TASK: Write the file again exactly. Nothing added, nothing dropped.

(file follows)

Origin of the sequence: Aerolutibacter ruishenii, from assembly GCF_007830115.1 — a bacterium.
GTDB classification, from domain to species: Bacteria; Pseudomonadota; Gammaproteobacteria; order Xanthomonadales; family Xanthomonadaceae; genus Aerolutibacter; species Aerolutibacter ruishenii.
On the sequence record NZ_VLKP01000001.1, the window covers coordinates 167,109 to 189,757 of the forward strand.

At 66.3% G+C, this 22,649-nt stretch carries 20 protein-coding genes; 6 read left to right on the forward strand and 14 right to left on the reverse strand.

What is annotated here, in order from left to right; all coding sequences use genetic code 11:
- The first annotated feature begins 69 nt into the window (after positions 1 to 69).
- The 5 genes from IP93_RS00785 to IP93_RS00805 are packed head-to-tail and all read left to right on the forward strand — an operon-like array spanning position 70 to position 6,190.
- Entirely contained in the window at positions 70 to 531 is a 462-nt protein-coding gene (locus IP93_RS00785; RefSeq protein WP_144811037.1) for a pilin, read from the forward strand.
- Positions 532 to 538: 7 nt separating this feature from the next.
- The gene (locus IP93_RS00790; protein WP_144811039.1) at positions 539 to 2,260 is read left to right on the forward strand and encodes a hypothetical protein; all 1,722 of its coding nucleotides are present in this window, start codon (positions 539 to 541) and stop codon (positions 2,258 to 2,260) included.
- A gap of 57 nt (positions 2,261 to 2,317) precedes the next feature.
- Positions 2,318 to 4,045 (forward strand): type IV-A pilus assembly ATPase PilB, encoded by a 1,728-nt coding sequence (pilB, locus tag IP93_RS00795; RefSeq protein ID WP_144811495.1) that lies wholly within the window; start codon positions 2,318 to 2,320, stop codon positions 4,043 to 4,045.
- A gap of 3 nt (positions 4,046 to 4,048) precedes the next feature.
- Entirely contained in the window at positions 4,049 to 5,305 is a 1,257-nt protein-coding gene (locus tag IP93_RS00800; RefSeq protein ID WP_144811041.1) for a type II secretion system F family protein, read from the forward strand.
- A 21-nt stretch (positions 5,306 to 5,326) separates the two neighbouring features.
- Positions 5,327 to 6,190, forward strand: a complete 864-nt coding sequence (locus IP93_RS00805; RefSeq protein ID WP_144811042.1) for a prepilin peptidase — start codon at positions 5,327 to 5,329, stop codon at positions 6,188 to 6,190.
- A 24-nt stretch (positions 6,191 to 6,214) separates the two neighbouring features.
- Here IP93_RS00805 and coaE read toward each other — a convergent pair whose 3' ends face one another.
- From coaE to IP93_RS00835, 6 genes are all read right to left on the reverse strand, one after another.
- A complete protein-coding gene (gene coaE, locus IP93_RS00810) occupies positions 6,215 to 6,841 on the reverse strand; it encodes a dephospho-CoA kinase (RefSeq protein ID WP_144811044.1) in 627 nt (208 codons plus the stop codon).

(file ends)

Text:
Origin of the sequence: Aerolutibacter ruishenii, from assembly GCF_007830115.1 — a bacterium.
GTDB classification, from domain to species: Bacteria; Pseudomonadota; Gammaproteobacteria; order Xanthomonadales; family Xanthomonadaceae; genus Aerolutibacter; species Aerolutibacter ruishenii.
On the sequence record NZ_VLKP01000001.1, the window covers coordinates 167,109 to 189,757 of the forward strand.

At 66.3% G+C, this 22,649-nt stretch carries 20 protein-coding genes; 6 read left to right on the forward strand and 14 right to left on the reverse strand.

What is annotated here, in order from left to right; all coding sequences use genetic code 11:
- The first annotated feature begins 69 nt into the window (after positions 1 to 69).
- The 5 genes from IP93_RS00785 to IP93_RS00805 are packed head-to-tail and all read left to right on the forward strand — an operon-like array spanning position 70 to position 6,190.
- Entirely contained in the window at positions 70 to 531 is a 462-nt protein-coding gene (locus IP93_RS00785; RefSeq protein WP_144811037.1) for a pilin, read from the forward strand.
- Positions 532 to 538: 7 nt separating this feature from the next.
- The gene (locus IP93_RS00790; protein WP_144811039.1) at positions 539 to 2,260 is read left to right on the forward strand and encodes a hypothetical protein; all 1,722 of its coding nucleotides are present in this window, start codon (positions 539 to 541) and stop codon (positions 2,258 to 2,260) included.
- A gap of 57 nt (positions 2,261 to 2,317) precedes the next feature.
- Positions 2,318 to 4,045 (forward strand): type IV-A pilus assembly ATPase PilB, encoded by a 1,728-nt coding sequence (pilB, locus tag IP93_RS00795; RefSeq protein ID WP_144811495.1) that lies wholly within the window; start codon positions 2,318 to 2,320, stop codon positions 4,043 to 4,045.
- A gap of 3 nt (positions 4,046 to 4,048) precedes the next feature.
- Entirely contained in the window at positions 4,049 to 5,305 is a 1,257-nt protein-coding gene (locus tag IP93_RS00800; RefSeq protein ID WP_144811041.1) for a type II secretion system F family protein, read from the forward strand.
- A 21-nt stretch (positions 5,306 to 5,326) separates the two neighbouring features.
- Positions 5,327 to 6,190, forward strand: a complete 864-nt coding sequence (locus IP93_RS00805; RefSeq protein ID WP_144811042.1) for a prepilin peptidase — start codon at positions 5,327 to 5,329, stop codon at positions 6,188 to 6,190.
- A 24-nt stretch (positions 6,191 to 6,214) separates the two neighbouring features.
- Here IP93_RS00805 and coaE read toward each other — a convergent pair whose 3' ends face one another.
- From coaE to IP93_RS00835, 6 genes are all read right to left on the reverse strand, one after another.
- A complete protein-coding gene (gene coaE, locus IP93_RS00810) occupies positions 6,215 to 6,841 on the reverse strand; it encodes a dephospho-CoA kinase (RefSeq protein ID WP_144811044.1) in 627 nt (208 codons plus the stop codon).